In a survey by consumer group Which?, only 1% could understand different ticket types for rail, whilst 70% of rail ticket machines still don’t tell passengers about the cheapest fare. If it is this confusing for rail, imagine trying to travel around a city via bus and tram too.

Smart ticket solutions remove this headache. A computer system will link up all modes of public transport and automatically work out the cheapest fare, so all you will need is a single card. 

Hitachi already has a system in use, helping to move millions of journeys every day in bustling Tokyo. Our system, however, is not constrained to just one city; in fact, it can work over every mode of transport in numerous cities. You can use it for a metro in one part of the country and a bus in another, all via one card and the cheapest fare.

Reliability, reliability, reliability 

Already on this journey we’ve had digital shape every stage, but the most important aspect of all is ensuring increased levels of reliability.

Smart maintenance is the bedrock of this goal. We fit over 40,000 sensors on our trains, detecting the performance of every component, down to the smallest part of a door or brake system. This means our maintenance teams can receive real-time updates, picking up any issues straight away. If urgent, our engineers can meet the train at the next station knowing exactly what to fix.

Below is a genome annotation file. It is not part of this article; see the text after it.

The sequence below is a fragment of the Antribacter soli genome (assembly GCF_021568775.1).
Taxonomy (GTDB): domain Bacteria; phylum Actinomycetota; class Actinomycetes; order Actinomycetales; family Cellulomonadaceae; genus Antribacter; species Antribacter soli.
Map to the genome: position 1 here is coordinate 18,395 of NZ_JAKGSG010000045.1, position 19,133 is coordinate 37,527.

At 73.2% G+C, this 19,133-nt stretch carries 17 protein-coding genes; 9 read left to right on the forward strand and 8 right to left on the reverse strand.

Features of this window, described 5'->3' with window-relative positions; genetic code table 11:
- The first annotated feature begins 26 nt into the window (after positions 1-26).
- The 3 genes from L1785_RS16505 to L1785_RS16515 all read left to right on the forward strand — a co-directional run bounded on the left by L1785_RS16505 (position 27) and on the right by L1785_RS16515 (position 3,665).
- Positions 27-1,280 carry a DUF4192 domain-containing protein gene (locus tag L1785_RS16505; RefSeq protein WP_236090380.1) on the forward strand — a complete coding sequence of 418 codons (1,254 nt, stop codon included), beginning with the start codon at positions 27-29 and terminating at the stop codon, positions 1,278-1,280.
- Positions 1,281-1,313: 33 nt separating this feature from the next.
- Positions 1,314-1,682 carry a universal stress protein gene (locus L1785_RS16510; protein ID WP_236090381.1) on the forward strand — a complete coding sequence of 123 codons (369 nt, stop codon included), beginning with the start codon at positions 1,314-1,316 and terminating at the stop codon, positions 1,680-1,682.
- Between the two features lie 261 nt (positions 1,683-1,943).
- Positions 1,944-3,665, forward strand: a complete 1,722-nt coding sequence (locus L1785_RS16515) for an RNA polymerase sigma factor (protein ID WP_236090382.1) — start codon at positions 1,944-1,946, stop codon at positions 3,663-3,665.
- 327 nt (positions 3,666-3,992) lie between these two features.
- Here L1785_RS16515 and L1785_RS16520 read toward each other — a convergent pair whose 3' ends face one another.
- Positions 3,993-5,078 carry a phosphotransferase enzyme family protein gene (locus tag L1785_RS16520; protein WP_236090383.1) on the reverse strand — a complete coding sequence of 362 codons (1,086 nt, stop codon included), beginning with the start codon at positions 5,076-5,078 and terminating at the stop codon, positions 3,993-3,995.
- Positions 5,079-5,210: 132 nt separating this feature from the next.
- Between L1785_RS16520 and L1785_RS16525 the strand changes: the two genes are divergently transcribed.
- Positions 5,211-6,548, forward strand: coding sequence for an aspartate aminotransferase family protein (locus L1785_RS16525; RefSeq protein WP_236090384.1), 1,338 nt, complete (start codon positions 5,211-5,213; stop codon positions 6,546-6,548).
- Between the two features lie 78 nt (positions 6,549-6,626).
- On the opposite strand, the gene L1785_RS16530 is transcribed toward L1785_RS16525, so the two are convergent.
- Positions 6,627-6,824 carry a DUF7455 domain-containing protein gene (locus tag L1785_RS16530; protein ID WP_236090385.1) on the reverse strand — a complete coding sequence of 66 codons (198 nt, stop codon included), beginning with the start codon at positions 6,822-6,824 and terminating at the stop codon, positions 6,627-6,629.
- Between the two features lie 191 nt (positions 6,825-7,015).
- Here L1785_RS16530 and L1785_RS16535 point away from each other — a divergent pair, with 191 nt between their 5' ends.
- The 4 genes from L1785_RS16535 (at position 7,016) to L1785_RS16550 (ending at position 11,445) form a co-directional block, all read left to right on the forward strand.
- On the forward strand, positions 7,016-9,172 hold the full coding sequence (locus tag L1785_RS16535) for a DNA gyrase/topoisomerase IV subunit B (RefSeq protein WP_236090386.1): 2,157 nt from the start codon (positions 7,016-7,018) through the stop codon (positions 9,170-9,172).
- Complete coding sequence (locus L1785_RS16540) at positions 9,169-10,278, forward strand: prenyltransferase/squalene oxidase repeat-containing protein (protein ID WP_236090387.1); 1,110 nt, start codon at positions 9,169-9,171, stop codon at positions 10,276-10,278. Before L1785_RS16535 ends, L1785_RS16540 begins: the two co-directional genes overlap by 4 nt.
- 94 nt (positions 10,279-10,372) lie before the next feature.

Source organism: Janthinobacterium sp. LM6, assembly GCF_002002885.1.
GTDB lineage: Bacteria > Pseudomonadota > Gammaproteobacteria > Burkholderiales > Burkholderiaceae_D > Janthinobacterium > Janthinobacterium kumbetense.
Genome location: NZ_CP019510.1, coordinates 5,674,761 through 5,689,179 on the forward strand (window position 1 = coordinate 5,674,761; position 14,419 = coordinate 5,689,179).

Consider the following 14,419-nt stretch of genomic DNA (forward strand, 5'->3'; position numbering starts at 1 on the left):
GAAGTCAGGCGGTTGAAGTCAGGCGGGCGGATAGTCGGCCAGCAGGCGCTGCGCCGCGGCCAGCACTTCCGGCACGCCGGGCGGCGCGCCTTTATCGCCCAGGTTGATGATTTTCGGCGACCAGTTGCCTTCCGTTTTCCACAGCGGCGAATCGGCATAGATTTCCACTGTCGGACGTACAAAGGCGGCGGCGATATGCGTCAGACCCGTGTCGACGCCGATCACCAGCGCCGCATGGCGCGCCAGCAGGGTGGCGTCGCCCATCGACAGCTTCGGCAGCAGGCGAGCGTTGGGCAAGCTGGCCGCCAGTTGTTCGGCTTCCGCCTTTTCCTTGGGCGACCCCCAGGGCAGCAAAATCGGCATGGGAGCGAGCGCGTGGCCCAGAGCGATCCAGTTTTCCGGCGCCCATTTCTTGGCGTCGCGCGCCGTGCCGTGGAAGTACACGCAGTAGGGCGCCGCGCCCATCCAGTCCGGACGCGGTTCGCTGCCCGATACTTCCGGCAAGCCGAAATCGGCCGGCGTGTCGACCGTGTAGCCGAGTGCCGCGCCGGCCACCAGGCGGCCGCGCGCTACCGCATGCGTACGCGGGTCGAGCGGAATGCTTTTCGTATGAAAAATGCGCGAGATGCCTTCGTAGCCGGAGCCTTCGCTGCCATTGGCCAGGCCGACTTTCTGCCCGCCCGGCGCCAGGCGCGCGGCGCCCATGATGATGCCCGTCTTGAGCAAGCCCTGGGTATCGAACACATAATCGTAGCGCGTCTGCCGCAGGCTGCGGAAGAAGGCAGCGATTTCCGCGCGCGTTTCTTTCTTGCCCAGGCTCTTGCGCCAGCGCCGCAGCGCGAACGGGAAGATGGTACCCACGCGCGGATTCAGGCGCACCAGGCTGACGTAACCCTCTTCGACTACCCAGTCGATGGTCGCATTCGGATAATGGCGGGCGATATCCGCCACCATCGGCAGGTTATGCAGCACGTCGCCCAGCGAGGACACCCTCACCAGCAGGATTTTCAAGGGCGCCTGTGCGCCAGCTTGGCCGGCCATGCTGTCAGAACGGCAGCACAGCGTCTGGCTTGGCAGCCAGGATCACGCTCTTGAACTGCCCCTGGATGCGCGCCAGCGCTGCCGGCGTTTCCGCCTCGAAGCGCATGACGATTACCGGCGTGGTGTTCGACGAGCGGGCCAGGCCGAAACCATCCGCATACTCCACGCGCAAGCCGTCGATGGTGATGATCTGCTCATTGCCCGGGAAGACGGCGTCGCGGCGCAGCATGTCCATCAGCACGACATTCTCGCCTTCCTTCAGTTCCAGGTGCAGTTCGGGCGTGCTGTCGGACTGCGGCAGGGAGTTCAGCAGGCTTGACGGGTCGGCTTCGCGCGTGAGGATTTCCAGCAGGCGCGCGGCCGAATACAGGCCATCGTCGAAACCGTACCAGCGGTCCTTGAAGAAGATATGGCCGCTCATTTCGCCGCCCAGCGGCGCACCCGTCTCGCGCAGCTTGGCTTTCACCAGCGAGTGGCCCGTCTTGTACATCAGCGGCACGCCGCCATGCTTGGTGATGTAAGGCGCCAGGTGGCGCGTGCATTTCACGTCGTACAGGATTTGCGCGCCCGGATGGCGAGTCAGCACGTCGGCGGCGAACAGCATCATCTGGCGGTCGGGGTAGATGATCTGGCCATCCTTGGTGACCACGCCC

This also means we can monitor long-term performance, assessing exactly when an overhaul is needed or when a component needs replacing before it encounters a fault. Some situations, however, are out of our control. Disruption, for example, can happen for a host of reasons and cause havoc on busy routes needing to move millions of people. 

This is why digital signalling is critical. Our Traffic Management Systems (TMS) have become renowned for their ability to move Japan, in particular the Shinkansen. Our TMS and data stations ensure Shinkansen achieves outstanding safety records all whilst moving at rapid speeds on congested routes. In fact, sometimes we only have two platforms in Tokyo to use for these famous trains, meaning a digital solution must run with unprecedented accuracy.

In the UK, our TMS will soon power the Thameslink core, allowing up to 24 trains per hour. 

These systems come into their own during disruption. They can reconfigure a timetable in record speed, ensuring passengers know what train they can use and recovering normal service using vast data banks of scenarios – all the while feeding information to passengers’ phones on the situation and the next available service. 

In the modern day, routes must have this capability along with in-cab digital signalling (ETCS) to make sure we get the most out of our limited track. 

Our InnoTrans stand will be shared with our partner Ansaldo STS, the world leader in digital signalling. With over 30 locations across every continent, it will have solutions for every need. We’ll be able to show how signalling will cut journey times, improve safety, and increase reliability. 

See for yourself 

I hope this has given you a flavour of what you’ll find on our stand. There will be plenty of hands-on experiences, and our global experts will be able to talk through our solutions. Whether you want to talk about bullet trains or digital signalling, we look forward to seeing you at this year’s InnoTrans.


Hitachi Rail will be on stand 304, hall 4.2 throughout the InnoTrans event in Berlin in September. Alternatively, visit: